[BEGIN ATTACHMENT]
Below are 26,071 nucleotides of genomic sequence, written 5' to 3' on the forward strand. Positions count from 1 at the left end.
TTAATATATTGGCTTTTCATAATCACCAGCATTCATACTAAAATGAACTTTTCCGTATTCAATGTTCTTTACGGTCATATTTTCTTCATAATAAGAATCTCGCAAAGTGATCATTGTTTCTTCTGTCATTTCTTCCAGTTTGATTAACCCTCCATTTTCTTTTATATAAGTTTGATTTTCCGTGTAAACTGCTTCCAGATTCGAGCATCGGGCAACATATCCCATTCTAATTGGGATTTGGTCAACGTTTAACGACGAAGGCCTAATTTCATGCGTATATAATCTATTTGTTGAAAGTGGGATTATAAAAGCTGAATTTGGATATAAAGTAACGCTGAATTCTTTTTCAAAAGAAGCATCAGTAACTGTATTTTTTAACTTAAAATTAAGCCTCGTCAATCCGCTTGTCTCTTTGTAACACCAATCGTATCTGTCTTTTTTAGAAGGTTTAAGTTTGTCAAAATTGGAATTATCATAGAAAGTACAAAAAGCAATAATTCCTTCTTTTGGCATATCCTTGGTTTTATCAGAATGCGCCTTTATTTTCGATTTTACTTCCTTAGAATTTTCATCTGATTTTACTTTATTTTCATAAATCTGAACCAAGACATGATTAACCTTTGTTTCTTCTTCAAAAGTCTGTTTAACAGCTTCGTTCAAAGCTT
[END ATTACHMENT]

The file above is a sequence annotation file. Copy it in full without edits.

Below are 26,071 nucleotides of genomic sequence, written 5' to 3' on the forward strand. Positions count from 1 at the left end.
TTAATATATTGGCTTTTCATAATCACCAGCATTCATACTAAAATGAACTTTTCCGTATTCAATGTTCTTTACGGTCATATTTTCTTCATAATAAGAATCTCGCAAAGTGATCATTGTTTCTTCTGTCATTTCTTCCAGTTTGATTAACCCTCCATTTTCTTTTATATAAGTTTGATTTTCCGTGTAAACTGCTTCCAGATTCGAGCATCGGGCAACATATCCCATTCTAATTGGGATTTGGTCAACGTTTAACGACGAAGGCCTAATTTCATGCGTATATAATCTATTTGTTGAAAGTGGGATTATAAAAGCTGAATTTGGATATAAAGTAACGCTGAATTCTTTTTCAAAAGAAGCATCAGTAACTGTATTTTTTAACTTAAAATTAAGCCTCGTCAATCCGCTTGTCTCTTTGTAACACCAATCGTATCTGTCTTTTTTAGAAGGTTTAAGTTTGTCAAAATTGGAATTATCATAGAAAGTACAAAAAGCAATAATTCCTTCTTTTGGCATATCCTTGGTTTTATCAGAATGCGCCTTTATTTTCGATTTTACTTCCTTAGAATTTTCATCTGATTTTACTTTATTTTCATAAATCTGAACCAAGACATGATTAACCTTTGTTTCTTCTTCAAAAGTCTGTTTAACAGCTTCGTTCAAAGCTT